That’s in part because black directors had a hard time breaking in. When Harris couldn’t get past the assistant’s assistant in Hollywood, he decided to raise the money for his debut feature from private investors. It took him four years. “Chameleon Street” is a darkly comic biopic about Douglas Street Jr., a con man who assumed the identities of a reporter, attorney and surgeon (he performed dozens of successful hysterectomies) before getting caught. Harris said Street, whom he’d first read about in the Detroit News, was rebelling against societal constraints. “You are told from cradle to grave in this country exactly who you are, what you are and where the ceiling is on your expectations,” he said.

After winning the Sundance Film Festival’s top prize, Harris was a hotly sought-after talent, but Hollywood rejected every one of his original movie ideas. Instead, one studio offered him “a movie about a guy with an arm coming out of his stomach.” He is still working on a follow-up film.

Bill Duke couldn’t get hired in film after graduating from AFI Conservatory in 1978, so he turned to television, where he worked his way up to directing episodes of “Dallas.” “I remember the times when — it was whispered, but — I was called a n—–,” said Duke, who broke into features in 1991 with “A Rage in Harlem,” a stylish adaptation of the Chester Himes crime novel starring Robin Givens, Forest Whitaker and Gregory Hines. “No one was used to being told what to do by a black man.”

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Badja Djola, left, Robin Givens, John Toles-Bey and Ron Taylor in “A Rage in Harlem.” (Richard Blanshard/Getty Images)

If finding work was tough for the men, it was like winning the lottery for black women. “Of course it bothered me,” said “Daughters of the Dust” director Dash. “I knew many female filmmakers, but at the time the language being spoken in Hollywood was hip-hop, urban [male]. Women did not fit into their myopic view” of black life.

Many directors made the savvy move of casting rappers such as Ice-T in major roles and featuring them on the soundtracks.

“Even ‘New Jack City,’ quiet as it’s kept, was designed as a platform for the music,” said a half-joking Snipes, who modeled his ruthless crack kingpin character after a Fortune 500 CEO.

The movie’s director was Mario Van Peebles, who said he tried to make it like “a brother in the basement making hard-core rap records.” He fought the studio to shoot on location, picking an area of Harlem controlled by drug dealers. He also refused to rely on stock footage for the famous opening scene, with its booming hip-hop track and helicopter shots of Manhattan that push in on Snipes dangling a man over the Queensboro Bridge.

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Judd Nelson, left, and Ice-T in “New Jack City/” (©Warner Bros/Courtesy Everett Collection/©Warner Bros/Courtesy Everett Collection)

“When they saw that first shot, people in theaters went crazy,” Van Peebles said. The black gangster picture grossed an impressive $48 million. Like father Melvin’s 1971 film “Sweet Sweetback’s Baad­asssss Song” — credited with starting the Blaxploitation genre — “New Jack City” turned out to be a watershed in black cinema, with a hit soundtrack. “History doesn’t repeat itself, but, boy, does it rhyme,” Van Peebles added.

In the early days of the movement, Singleton, Dickerson and others would gather at the L.A. homes of Van Peebles and Hudlin for Thai food and to swap stories, rap about technique, toss around ideas until 5 a.m. and commiserate about the business.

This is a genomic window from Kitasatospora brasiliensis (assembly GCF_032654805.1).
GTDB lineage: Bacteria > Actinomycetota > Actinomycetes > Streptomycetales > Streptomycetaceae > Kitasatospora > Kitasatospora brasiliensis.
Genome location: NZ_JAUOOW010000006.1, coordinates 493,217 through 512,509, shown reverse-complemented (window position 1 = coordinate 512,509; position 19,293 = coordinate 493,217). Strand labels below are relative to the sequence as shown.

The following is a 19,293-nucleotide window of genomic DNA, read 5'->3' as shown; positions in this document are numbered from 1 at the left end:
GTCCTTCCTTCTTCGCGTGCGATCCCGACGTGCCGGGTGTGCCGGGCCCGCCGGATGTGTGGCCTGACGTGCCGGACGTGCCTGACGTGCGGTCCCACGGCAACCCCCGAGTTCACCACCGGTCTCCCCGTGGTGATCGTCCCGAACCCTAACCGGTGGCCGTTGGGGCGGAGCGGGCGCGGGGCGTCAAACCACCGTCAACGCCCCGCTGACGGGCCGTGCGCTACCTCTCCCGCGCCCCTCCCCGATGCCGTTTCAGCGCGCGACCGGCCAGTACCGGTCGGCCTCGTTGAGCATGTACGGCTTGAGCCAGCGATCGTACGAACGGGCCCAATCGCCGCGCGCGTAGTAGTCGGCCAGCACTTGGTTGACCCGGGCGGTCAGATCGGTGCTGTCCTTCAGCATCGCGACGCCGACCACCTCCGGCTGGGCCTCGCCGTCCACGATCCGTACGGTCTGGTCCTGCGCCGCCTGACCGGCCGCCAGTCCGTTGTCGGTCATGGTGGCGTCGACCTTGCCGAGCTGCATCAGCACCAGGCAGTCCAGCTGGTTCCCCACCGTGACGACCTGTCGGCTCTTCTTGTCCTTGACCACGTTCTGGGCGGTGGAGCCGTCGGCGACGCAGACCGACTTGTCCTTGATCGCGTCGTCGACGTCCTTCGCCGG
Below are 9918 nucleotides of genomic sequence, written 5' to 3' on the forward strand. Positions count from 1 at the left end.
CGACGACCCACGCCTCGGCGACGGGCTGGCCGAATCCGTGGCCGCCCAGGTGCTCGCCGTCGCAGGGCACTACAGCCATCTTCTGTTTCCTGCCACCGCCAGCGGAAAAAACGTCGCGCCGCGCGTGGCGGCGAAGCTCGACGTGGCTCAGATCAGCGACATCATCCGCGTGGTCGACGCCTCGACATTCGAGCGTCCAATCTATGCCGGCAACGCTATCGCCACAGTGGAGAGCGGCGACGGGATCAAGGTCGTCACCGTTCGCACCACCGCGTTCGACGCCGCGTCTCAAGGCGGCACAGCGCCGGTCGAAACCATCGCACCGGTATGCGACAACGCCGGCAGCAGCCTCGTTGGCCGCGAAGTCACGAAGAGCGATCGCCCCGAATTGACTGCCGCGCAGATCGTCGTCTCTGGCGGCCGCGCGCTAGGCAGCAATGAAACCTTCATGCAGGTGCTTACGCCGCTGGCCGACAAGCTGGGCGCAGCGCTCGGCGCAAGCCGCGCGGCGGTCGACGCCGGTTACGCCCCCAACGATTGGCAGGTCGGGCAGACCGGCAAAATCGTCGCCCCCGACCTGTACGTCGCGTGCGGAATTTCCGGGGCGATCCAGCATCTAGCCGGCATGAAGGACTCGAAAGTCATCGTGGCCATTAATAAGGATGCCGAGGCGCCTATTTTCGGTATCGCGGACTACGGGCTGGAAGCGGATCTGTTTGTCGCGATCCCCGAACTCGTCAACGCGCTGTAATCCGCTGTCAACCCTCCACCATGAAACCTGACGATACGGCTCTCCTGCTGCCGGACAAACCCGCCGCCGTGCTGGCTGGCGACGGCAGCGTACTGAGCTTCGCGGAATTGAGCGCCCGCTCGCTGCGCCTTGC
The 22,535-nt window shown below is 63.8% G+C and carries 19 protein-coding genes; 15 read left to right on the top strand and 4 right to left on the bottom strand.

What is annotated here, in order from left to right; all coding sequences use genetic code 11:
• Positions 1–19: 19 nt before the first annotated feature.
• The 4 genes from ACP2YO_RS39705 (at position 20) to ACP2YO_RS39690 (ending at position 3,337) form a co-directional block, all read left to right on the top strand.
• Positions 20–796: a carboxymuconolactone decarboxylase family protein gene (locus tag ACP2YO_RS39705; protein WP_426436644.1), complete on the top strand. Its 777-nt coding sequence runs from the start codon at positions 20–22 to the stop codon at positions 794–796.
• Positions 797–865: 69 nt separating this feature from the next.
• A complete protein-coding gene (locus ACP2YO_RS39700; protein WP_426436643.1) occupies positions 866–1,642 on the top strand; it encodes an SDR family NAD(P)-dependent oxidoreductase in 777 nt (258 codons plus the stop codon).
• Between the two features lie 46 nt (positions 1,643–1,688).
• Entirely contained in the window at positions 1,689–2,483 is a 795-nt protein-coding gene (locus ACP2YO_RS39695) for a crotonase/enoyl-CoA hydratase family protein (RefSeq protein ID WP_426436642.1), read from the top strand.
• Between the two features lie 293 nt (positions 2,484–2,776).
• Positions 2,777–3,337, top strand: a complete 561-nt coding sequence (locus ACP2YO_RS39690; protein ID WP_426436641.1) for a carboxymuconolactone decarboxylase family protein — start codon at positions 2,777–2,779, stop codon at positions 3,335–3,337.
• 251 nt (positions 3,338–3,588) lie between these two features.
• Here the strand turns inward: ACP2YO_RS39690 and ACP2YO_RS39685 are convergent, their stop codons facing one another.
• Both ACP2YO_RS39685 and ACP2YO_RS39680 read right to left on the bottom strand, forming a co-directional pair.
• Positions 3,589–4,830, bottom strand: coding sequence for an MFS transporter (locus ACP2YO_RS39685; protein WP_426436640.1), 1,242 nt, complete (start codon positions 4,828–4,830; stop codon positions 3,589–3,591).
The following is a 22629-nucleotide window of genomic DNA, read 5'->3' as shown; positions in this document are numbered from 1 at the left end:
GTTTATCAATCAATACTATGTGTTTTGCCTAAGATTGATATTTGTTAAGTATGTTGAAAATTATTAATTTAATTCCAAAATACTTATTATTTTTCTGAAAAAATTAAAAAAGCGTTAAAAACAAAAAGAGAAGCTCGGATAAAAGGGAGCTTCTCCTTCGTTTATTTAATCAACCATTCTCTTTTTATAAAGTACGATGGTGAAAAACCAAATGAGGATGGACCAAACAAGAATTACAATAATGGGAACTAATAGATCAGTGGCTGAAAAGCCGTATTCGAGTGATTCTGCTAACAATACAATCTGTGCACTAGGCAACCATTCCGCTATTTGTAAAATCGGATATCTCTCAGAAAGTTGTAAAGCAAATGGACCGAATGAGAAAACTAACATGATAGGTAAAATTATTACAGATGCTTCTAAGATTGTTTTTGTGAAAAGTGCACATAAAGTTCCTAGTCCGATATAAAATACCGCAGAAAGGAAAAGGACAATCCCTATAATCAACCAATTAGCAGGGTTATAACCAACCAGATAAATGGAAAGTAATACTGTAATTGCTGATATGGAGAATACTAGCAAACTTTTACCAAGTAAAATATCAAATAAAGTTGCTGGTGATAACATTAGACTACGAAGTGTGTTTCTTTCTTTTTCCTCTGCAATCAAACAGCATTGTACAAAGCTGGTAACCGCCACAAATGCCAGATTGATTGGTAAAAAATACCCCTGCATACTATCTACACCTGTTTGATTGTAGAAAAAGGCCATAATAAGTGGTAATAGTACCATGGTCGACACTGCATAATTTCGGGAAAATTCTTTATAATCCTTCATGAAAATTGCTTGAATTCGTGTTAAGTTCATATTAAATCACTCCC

“A lot of times people presume we are the movies we make,” Hudlin said. “Very often that’s true. But sometimes the movies we make are the movies we can get made.”

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Allen Payne, left, Christopher Williams and Wesley Snipes in “New Jack City.” (©Warner Bros/Courtesy Everett Collection)

The sets were social, too. “It didn’t feel like work,” says Ruth E. Carter, who designed costumes for three black directors in 1991. “It was like we were going to hang out with friends who happen to be directors, actors, ADs, PAs.”

When Carter, now a two-time Oscar nominee, broke into the business in the late ’80s, movie crews had about as much diversity as a NASCAR pit crew. So she said Lee’s company, 40 Acres and a Mule, launched an internship program to train techies and craftspeople. Others followed his lead, and the crew for “Boyz N the Hood” was 90 percent black.

Once Hollywood realized it could make big profits on black films, there was a frenzy for material, leading to such films as “Juice,” “Malcolm X” and “Passenger 57.”
Today, despite the absence of black acting Oscar nominees in the past two years, more blacks are getting a seat at the Hollywood table. Nate Parker’s “The Birth of a Nation” is already generating ­Oscar buzz, as is “Fences” with director-star Denzel Washington. Ryan Coogler (“Black Panther”) and F. Gary Gray (“Fast 8”) are helming big-budget movies, and Ava DuVernay is adapting “A Wrinkle in Time” for Disney.

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Nate Parker’s “The Birth of a Nation,” coming out later this year. (Fox Searchlight Pictures/Fox Searchlight Pictures)

“The things we’ve been shouting into the wind for 40, 60 years are finally being acknowledged, like: ‘Oh! If a movie is ­multi-ethnic, it appeals to more people and makes more money. And having directors with different points of view can mean something to the audience,’ ” said Hudlin, who is working on a movie starring Chadwick Boseman as Thurgood Marshall.

But Singleton is nervous about the way black directors are treating the issue of race. “A lot of them want to assimilate into the so-called mainstream and make the black version of this or that movie,” said Singleton, who is developing two TV shows. “They don’t understand that, by being Afrocentric and African American, we were trendsetters.”